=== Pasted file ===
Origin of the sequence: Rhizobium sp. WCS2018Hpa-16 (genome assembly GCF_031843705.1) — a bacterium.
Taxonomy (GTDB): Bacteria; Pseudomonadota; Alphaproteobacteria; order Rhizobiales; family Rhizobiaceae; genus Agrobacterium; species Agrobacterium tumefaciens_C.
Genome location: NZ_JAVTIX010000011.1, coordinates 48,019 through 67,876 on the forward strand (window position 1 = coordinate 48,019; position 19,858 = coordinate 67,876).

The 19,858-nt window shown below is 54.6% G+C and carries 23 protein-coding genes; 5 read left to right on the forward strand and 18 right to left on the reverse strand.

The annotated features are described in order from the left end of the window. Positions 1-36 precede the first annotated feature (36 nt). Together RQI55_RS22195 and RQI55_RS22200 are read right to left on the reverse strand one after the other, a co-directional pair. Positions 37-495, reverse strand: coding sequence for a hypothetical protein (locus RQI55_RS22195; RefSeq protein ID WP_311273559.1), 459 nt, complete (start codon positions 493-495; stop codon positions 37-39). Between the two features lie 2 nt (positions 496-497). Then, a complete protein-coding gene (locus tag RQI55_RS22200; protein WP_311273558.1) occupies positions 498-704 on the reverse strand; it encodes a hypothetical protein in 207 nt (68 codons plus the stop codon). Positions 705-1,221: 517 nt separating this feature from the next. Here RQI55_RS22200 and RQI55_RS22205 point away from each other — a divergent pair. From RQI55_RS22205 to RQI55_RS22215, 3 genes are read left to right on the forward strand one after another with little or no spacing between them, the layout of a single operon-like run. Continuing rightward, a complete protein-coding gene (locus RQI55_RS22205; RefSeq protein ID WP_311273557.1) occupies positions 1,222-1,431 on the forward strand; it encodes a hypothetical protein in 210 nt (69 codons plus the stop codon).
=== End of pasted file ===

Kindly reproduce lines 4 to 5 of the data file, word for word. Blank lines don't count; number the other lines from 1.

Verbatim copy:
The 19,858-nt window shown below is 54.6% G+C and carries 23 protein-coding genes; 5 read left to right on the forward strand and 18 right to left on the reverse strand.

The annotated features are described in order from the left end of the window. Positions 1-36 precede the first annotated feature (36 nt). Together RQI55_RS22195 and RQI55_RS22200 are read right to left on the reverse strand one after the other, a co-directional pair. Positions 37-495, reverse strand: coding sequence for a hypothetical protein (locus RQI55_RS22195; RefSeq protein ID WP_311273559.1), 459 nt, complete (start codon positions 493-495; stop codon positions 37-39). Between the two features lie 2 nt (positions 496-497). Then, a complete protein-coding gene (locus tag RQI55_RS22200; protein WP_311273558.1) occupies positions 498-704 on the reverse strand; it encodes a hypothetical protein in 207 nt (68 codons plus the stop codon). Positions 705-1,221: 517 nt separating this feature from the next. Here RQI55_RS22200 and RQI55_RS22205 point away from each other — a divergent pair. From RQI55_RS22205 to RQI55_RS22215, 3 genes are read left to right on the forward strand one after another with little or no spacing between them, the layout of a single operon-like run. Continuing rightward, a complete protein-coding gene (locus RQI55_RS22205; RefSeq protein ID WP_311273557.1) occupies positions 1,222-1,431 on the forward strand; it encodes a hypothetical protein in 210 nt (69 codons plus the stop codon).